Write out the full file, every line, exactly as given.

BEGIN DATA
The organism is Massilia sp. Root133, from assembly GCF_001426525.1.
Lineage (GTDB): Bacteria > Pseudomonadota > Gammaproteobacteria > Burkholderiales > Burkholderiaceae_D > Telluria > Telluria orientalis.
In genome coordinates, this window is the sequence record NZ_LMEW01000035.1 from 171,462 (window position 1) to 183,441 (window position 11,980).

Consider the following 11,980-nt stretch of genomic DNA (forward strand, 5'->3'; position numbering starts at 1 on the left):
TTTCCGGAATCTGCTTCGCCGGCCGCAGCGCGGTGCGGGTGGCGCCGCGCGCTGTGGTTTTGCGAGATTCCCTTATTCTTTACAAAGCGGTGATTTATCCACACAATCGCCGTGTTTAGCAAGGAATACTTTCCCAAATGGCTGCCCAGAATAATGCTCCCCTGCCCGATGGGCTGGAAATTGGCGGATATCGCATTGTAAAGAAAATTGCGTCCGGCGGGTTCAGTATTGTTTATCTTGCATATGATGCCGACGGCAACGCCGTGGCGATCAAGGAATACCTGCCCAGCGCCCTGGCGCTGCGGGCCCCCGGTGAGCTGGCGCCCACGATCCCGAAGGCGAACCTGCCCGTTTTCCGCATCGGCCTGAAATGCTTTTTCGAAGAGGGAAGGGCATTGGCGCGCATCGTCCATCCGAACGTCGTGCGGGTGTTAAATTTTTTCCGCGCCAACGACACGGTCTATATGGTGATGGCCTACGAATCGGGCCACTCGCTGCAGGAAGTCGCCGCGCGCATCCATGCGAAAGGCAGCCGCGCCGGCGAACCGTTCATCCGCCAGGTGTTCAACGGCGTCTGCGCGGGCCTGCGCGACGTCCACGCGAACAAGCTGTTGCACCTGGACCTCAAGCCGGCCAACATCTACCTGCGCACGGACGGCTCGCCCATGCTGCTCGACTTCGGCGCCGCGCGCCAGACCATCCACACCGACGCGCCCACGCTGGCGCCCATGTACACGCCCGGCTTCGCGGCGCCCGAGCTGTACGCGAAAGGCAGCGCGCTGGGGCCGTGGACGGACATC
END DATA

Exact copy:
The organism is Massilia sp. Root133, from assembly GCF_001426525.1.
Lineage (GTDB): Bacteria > Pseudomonadota > Gammaproteobacteria > Burkholderiales > Burkholderiaceae_D > Telluria > Telluria orientalis.
In genome coordinates, this window is the sequence record NZ_LMEW01000035.1 from 171,462 (window position 1) to 183,441 (window position 11,980).

Consider the following 11,980-nt stretch of genomic DNA (forward strand, 5'->3'; position numbering starts at 1 on the left):
TTTCCGGAATCTGCTTCGCCGGCCGCAGCGCGGTGCGGGTGGCGCCGCGCGCTGTGGTTTTGCGAGATTCCCTTATTCTTTACAAAGCGGTGATTTATCCACACAATCGCCGTGTTTAGCAAGGAATACTTTCCCAAATGGCTGCCCAGAATAATGCTCCCCTGCCCGATGGGCTGGAAATTGGCGGATATCGCATTGTAAAGAAAATTGCGTCCGGCGGGTTCAGTATTGTTTATCTTGCATATGATGCCGACGGCAACGCCGTGGCGATCAAGGAATACCTGCCCAGCGCCCTGGCGCTGCGGGCCCCCGGTGAGCTGGCGCCCACGATCCCGAAGGCGAACCTGCCCGTTTTCCGCATCGGCCTGAAATGCTTTTTCGAAGAGGGAAGGGCATTGGCGCGCATCGTCCATCCGAACGTCGTGCGGGTGTTAAATTTTTTCCGCGCCAACGACACGGTCTATATGGTGATGGCCTACGAATCGGGCCACTCGCTGCAGGAAGTCGCCGCGCGCATCCATGCGAAAGGCAGCCGCGCCGGCGAACCGTTCATCCGCCAGGTGTTCAACGGCGTCTGCGCGGGCCTGCGCGACGTCCACGCGAACAAGCTGTTGCACCTGGACCTCAAGCCGGCCAACATCTACCTGCGCACGGACGGCTCGCCCATGCTGCTCGACTTCGGCGCCGCGCGCCAGACCATCCACACCGACGCGCCCACGCTGGCGCCCATGTACACGCCCGGCTTCGCGGCGCCCGAGCTGTACGCGAAAGGCAGCGCGCTGGGGCCGTGGACGGACATC